At first, I felt I didn't understand it. I was expecting it to have a lot to do with the plot of Frodo's adventure, but didn't see how it fitted in with that Now I feel that to ask how the Tom chapter furthers Frodo's adventure might be to ask the wrong question. I suspect that Tom doesn't have much to do with Frodo's adventure, but has a lot to do with Middle-earth.

What I'm now thinking, havng read Solicitr's OP, is that we go from the socially-cloying Shire to the aggressively-cloying will-kill-you-if-it-can Old Forest. But now here is Middle-earth stretched out before us, in time as much as in space. But perhaps the distinction between time and space in Middle-earth is not quite what it is for us.

I'm also now thinking about how Tom's story-fying is somehow a little like the visions seen in Galadriel's mirror. But I'm not sure what those thoughts mean (if they mean anything)....



Yes and no. Tom certainly does feature in the following chapter as he again rescues the hobbits from peril. And we even learn a bit more about him later at the Council of Elrond. At the same time, Tom is far beyond all the petty (to him) geopolitical bickering going on among the Children of Illuvatar and the machinations of that upstart Sauron. He probably shouldn't be so dismissive, though, as his own power has waned greatly outside of the small region that he now oversees.

I do think that Hollywood executives tend to underestimate their audiences to a degree, and that Tom Bombadil and Goldberry could be made to work on film. If if that proved to be too difficult, there are alternate ways of approaching the Wights of the Barrow-downs that would not require Tom to intercede. It might be too much to have the hobbits solve the problem themselves, but I can think of at least two other approaches that could work.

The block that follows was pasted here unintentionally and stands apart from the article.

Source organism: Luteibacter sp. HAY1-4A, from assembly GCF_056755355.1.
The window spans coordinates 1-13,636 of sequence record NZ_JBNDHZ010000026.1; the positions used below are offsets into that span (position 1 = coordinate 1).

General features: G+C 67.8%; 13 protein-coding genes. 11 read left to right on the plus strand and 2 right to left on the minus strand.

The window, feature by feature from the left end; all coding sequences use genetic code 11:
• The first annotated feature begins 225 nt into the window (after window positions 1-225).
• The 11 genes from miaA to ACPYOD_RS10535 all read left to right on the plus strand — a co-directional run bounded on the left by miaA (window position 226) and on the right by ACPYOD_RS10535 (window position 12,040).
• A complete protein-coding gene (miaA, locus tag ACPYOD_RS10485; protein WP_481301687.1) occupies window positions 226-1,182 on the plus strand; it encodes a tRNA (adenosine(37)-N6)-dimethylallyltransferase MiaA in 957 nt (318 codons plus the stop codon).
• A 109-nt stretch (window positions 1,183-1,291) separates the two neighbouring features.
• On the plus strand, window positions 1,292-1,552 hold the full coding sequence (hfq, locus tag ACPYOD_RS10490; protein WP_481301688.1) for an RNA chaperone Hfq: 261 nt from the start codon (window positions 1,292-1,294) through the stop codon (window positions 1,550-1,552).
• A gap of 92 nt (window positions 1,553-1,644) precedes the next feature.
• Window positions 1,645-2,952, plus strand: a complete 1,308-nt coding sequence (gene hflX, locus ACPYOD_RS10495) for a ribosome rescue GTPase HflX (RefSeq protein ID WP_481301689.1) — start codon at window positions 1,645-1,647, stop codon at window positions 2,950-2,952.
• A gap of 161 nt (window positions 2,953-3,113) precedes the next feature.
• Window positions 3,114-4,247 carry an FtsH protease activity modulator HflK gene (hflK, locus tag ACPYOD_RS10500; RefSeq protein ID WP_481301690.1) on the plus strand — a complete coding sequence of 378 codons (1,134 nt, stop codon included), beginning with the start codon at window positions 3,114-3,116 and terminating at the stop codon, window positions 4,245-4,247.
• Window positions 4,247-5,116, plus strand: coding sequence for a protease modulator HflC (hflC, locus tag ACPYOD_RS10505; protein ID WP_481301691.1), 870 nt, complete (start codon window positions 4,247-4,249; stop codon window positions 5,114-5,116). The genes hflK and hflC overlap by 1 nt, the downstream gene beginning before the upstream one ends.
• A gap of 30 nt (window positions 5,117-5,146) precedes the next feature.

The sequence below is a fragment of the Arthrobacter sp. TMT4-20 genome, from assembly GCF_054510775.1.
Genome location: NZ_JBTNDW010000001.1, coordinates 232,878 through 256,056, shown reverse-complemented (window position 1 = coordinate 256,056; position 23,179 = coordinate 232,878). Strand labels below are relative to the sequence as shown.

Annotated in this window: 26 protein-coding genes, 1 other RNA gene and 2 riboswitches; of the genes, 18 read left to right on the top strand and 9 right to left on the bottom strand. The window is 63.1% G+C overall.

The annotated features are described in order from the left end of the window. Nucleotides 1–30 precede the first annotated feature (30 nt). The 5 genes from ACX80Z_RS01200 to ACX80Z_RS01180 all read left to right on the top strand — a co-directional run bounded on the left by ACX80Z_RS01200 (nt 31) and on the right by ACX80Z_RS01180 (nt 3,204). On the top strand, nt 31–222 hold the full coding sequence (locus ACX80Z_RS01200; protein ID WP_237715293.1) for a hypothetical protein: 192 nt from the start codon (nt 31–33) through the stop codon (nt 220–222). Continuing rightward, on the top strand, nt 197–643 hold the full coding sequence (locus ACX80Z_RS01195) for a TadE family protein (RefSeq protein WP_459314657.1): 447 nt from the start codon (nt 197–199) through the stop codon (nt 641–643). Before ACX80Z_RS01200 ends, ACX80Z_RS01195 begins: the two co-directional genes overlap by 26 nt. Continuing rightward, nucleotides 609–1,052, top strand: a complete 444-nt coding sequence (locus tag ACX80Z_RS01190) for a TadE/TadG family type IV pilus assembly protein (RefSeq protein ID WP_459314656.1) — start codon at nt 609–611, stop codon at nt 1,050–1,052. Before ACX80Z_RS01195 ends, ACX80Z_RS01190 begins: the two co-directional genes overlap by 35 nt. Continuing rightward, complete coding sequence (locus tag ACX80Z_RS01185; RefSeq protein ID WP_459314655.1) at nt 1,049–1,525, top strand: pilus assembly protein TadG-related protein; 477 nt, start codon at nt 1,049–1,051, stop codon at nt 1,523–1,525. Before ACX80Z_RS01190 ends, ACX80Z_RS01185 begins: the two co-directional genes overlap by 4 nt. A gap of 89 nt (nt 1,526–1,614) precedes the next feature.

#FidelityToTolkien


CuriousG
Half-elven


Dec 24 2019, 4:25pm

Post #8 of 76 (1008 views)
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Well, if I'm understanding you correctly [In reply to] Can't Post

you're suggesting that Bombadil would have worked in the films if they played up the magic more:

Quote
It's a divine sort of effect, really; as though they're still themselves, sure, but deep under the influence of the movement of some other, higher, heart and mind in this place.


In the books, Bombadil's house is a regular, physical object, but I glimpsed while reading your post that it should have been a little more fairy-like, such as when characters enter a dark cave and find, instead of more dark caviness, a warm, welcoming home full of light and good food. Or maybe something else: a place of saturated light and fuzzy imagery that's divine and dream-like, or some other variation like that. So in general, a magic portal of some kind to Bombadil's house would have enhanced the sense of magic and history attached to him, and that in turn would have made more sense to movie-goers.

I think that's interesting because usually book fans talk about downplaying Bombadil somehow as the means of shoehorning him into the movie, not "up-playing" him. But I think yeah, it could work. I was envisioning walking out of the theater hearing people mutter, "That Tom guy was trippy but sure was cool." Anyway, fun to think about.


CuriousG
Half-elven


Dec 24 2019, 4:27pm

Post #9 of 76 (1009 views)
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Nice! [In reply to] Can't Post